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# Shannon Entropy

This online calculator computes Shannon entropy for a given event probability table and for a given message

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In information theory, entropy is a measure of the uncertainty in a random variable. In this context, the term usually refers to the Shannon entropy, which quantifies the expected value of the information contained in a message.
The formula for entropy was introduced by Claude E. Shannon in his 1948 paper "A Mathematical Theory of Communication".

$H(X)= - \sum_{i=1}^np(x_i)\log_b p(x_i)$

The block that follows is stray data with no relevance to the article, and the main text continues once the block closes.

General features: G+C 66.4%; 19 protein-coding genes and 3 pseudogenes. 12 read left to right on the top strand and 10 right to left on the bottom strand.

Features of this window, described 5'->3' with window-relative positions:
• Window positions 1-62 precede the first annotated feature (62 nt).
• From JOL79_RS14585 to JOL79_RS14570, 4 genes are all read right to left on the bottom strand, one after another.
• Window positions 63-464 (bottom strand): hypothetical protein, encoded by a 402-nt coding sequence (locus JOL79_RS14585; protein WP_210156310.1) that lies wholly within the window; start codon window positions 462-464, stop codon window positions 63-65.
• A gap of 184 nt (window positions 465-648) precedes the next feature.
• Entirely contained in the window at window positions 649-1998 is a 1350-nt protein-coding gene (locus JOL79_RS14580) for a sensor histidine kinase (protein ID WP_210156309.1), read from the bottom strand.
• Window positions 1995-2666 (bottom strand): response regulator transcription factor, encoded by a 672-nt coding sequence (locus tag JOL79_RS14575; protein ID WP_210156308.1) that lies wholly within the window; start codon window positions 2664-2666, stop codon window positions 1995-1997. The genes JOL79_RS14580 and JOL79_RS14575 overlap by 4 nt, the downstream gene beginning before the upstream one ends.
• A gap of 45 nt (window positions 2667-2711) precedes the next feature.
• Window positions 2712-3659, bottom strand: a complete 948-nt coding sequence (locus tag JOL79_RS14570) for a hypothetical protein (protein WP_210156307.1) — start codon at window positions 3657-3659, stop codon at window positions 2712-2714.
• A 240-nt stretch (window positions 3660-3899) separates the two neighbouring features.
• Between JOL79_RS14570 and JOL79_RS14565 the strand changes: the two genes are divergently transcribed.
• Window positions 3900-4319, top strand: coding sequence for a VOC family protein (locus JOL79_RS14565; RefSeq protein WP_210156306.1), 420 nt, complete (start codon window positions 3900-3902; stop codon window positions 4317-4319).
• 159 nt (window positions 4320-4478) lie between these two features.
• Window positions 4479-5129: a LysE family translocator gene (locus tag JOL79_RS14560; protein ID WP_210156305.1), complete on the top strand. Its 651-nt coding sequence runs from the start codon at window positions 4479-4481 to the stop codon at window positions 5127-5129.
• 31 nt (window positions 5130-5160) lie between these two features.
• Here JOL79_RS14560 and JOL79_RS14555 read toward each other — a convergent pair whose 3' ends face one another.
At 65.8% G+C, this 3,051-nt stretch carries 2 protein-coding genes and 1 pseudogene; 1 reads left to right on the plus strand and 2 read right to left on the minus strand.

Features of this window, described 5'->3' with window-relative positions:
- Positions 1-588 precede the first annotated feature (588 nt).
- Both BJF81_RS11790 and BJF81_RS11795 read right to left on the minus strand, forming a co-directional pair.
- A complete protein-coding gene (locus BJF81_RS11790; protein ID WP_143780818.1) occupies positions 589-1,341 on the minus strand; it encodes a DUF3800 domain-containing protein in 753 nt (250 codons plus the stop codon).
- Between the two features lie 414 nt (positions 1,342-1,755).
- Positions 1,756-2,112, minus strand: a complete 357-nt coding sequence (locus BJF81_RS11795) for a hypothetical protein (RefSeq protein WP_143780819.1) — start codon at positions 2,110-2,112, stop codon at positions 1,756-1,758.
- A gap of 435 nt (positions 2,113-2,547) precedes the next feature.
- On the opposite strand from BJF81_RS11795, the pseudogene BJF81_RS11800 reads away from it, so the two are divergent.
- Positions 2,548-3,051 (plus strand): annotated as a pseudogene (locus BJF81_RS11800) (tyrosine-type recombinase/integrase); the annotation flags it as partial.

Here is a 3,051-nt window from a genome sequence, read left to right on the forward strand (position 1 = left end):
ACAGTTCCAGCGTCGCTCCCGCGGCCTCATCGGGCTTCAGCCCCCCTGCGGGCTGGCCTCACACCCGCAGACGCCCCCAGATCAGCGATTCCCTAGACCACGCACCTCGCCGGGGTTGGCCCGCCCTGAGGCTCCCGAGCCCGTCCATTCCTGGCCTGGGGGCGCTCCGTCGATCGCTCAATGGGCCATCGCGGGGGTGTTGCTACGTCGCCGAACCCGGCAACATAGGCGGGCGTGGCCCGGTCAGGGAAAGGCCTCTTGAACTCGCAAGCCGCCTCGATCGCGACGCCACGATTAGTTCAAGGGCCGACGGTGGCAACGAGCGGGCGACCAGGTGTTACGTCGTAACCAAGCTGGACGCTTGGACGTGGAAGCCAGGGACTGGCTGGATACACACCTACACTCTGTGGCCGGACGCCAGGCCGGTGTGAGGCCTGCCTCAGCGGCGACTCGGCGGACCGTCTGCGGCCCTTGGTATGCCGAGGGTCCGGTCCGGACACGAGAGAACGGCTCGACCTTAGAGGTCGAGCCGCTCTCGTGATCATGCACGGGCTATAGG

Minus is used because for values less than 1 logarithm is negative, however, since

$-\log a = \log \frac{1}{a}$,

formula can be expressed as

$H(X)= \sum_{i=1}^np(x_i)\log_b \frac{1}{p(x_i)}$

Expression
$\log_b \frac{1}{p(x_i)}$
is also called an uncertainty or surprisal, the lower the probability $p(x_i)$, i.e. $p(x_i)$ → 0, the higher the uncertainty or the surprise, i.e. $u_i$ → ∞, for the outcome $x_i$.

Formula, in this case, expresses the mathematical expectation of uncertainty and that is why information entropy and information uncertainty can be used interchangeably.

There are two calculators below - one computes Shannon entropy for given probabilities of events, second computes Shannon entropy for given symbol frequencies for given message.

### Shannon Entropy

#### Event probability table

EventProbability
Items per page:

Digits after the decimal point: 2
Entropy, bits

### Shannon Entropy

Digits after the decimal point: 2
Entropy, bits